Program Priorities and Indicators

Indicators and Targets

Beginning in 2012, Summit began monitoring three national-level indicators and tracking movement towards corresponding targets in Belize, Guatemala, Honduras and Quintana Roo, Mexico, which are roughly aligned with some gender equality-related indicators of the Sustainable Development Goals (SDGs). Summit’s targets are:

  • Decrease the adolescent fertility rate among adolescent girls aged 15-19 by 20% from 2010 to 2020
  • Decrease the percentage of adolescent girls married or in union before age 18 by 25% from 2010 to 2020
  • Increase the percentage of young women aged 20-24 who complete secondary school by 20% from 2010 to 2020

Once data is released covering the year 2020, we hope to see these improvements, which would indicate more empowered and equal women and girls. The national contexts are challenging and these indicators have significant limitations, such as failing to reflect sub-national rates and inequities among sub-population groups.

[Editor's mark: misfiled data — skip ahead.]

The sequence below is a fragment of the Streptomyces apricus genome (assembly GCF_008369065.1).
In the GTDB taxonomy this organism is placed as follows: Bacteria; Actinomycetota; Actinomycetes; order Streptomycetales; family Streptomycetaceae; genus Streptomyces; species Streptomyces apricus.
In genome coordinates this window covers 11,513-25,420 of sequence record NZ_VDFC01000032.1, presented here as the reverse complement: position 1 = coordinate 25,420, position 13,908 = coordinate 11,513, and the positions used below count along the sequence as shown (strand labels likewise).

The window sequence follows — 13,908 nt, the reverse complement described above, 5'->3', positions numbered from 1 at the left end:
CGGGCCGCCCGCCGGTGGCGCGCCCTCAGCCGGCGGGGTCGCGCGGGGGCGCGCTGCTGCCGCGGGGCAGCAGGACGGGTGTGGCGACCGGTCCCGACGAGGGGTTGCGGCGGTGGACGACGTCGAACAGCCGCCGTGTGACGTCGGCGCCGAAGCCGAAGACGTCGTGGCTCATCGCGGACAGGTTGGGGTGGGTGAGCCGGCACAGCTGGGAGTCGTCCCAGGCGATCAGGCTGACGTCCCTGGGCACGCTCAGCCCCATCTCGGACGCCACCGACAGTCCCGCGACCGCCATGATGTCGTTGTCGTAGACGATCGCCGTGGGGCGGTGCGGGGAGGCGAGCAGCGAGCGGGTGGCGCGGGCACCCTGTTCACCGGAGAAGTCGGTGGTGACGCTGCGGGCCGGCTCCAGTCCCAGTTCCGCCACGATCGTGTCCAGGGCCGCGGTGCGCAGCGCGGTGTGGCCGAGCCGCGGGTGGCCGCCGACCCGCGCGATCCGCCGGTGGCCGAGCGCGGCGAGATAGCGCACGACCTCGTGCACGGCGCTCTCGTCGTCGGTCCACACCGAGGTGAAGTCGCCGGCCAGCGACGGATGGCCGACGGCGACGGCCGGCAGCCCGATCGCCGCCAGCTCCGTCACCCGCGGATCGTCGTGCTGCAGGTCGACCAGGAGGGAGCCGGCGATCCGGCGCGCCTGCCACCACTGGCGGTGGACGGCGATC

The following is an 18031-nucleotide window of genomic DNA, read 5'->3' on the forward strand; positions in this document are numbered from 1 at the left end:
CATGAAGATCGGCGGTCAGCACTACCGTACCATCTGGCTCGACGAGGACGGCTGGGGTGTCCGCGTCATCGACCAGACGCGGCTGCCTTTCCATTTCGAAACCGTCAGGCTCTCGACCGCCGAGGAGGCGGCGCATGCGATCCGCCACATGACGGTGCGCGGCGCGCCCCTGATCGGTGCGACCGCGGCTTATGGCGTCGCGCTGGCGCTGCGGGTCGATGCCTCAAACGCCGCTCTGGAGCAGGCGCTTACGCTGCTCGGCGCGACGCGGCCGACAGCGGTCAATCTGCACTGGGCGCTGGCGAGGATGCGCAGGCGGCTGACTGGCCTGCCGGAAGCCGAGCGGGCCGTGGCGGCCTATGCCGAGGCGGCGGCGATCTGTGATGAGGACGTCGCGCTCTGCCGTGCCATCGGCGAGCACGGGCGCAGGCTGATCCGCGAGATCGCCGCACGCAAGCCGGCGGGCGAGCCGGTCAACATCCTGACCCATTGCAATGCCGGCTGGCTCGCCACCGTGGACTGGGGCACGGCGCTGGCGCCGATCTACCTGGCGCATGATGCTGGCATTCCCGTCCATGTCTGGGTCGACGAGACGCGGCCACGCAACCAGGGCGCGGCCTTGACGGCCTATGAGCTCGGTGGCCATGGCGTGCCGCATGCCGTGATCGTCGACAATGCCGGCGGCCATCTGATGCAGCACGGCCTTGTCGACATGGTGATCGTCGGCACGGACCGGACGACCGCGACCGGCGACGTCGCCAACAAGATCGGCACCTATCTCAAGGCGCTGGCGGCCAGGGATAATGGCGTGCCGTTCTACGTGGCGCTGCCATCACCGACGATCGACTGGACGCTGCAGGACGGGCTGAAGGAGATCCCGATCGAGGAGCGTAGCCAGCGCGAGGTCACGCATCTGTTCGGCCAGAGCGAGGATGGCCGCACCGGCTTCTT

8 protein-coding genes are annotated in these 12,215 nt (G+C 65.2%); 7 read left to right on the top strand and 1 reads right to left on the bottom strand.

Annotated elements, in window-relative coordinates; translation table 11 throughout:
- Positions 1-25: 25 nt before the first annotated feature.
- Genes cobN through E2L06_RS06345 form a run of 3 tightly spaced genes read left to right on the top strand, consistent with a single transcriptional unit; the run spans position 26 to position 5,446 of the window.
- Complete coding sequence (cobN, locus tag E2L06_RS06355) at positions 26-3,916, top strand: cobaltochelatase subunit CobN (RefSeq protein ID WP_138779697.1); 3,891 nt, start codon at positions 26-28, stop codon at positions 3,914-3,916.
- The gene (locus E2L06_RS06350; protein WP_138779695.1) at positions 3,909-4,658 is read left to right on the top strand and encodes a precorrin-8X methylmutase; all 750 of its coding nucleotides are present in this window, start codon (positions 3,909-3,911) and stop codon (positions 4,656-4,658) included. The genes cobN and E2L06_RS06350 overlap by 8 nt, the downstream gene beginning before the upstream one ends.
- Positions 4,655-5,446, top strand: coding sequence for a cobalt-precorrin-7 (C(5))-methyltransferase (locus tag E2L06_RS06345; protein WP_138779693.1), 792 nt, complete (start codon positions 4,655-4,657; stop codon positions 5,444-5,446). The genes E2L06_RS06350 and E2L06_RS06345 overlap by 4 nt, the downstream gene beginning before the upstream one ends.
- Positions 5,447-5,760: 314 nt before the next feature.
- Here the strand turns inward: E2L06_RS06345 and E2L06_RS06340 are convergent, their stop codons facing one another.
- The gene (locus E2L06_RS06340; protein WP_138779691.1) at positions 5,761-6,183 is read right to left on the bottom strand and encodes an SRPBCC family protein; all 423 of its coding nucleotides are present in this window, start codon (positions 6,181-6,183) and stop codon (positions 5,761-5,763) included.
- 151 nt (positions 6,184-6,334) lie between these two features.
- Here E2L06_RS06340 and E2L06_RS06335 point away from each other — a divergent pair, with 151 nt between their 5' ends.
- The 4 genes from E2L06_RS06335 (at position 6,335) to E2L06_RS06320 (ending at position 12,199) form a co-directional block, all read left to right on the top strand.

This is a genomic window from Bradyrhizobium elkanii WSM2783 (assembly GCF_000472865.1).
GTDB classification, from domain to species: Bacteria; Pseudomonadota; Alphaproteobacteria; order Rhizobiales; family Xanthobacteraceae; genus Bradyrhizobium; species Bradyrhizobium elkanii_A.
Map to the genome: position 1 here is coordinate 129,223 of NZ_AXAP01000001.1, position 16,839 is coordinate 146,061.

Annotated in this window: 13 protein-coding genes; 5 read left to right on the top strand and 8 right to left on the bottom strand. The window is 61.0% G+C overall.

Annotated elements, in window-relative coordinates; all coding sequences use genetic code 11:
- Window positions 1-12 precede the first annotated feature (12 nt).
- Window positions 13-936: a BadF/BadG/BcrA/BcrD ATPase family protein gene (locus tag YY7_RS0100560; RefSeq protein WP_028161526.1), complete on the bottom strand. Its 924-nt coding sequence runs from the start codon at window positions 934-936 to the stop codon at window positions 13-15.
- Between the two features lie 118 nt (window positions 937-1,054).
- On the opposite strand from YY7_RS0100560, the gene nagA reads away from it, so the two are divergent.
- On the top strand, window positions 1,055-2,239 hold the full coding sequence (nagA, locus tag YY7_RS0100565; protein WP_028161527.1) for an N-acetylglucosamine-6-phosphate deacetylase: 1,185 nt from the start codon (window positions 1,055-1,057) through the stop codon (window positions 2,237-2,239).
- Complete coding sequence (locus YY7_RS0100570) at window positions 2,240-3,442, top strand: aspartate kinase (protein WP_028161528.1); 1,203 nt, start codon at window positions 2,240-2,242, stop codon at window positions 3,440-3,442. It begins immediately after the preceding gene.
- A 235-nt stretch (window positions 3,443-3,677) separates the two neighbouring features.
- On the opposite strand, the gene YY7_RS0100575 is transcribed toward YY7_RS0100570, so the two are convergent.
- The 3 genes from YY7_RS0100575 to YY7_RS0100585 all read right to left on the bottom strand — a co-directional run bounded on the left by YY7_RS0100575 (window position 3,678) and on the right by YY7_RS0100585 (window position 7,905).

Priorities

In addition to projects addressing adolescent sexual and reproductive health and rights (ASRHR), our projects focus on equality for women and girls encompassing one or more of the goals below:

  • Promoting and enabling girls’ secondary education and economic opportunity;
  • Ending child marriage/early unions; and
  • Engaging communities, particularly men and boys, to transform gender norms.

As a cross-cutting strategy, Summit has long supported youth leadership development linked to improving ASRHR and changing gender norms.

In many projects, we go local, directly or indirectly supporting grassroots stakeholders to reach girls and young women, and to change the attitudes and behaviors of those around them– parents, their male partners, teachers, health care providers and community leaders.

We challenge grantees to define success, to aim high, and to measure what works and what does not, in aid of course corrections and scale up.

We see the opportunity to generate and leverage results through our grantees’ successes and recognize that with few private foundation donors in Central America, our investments are important.

Banner photo © IPPF/WHR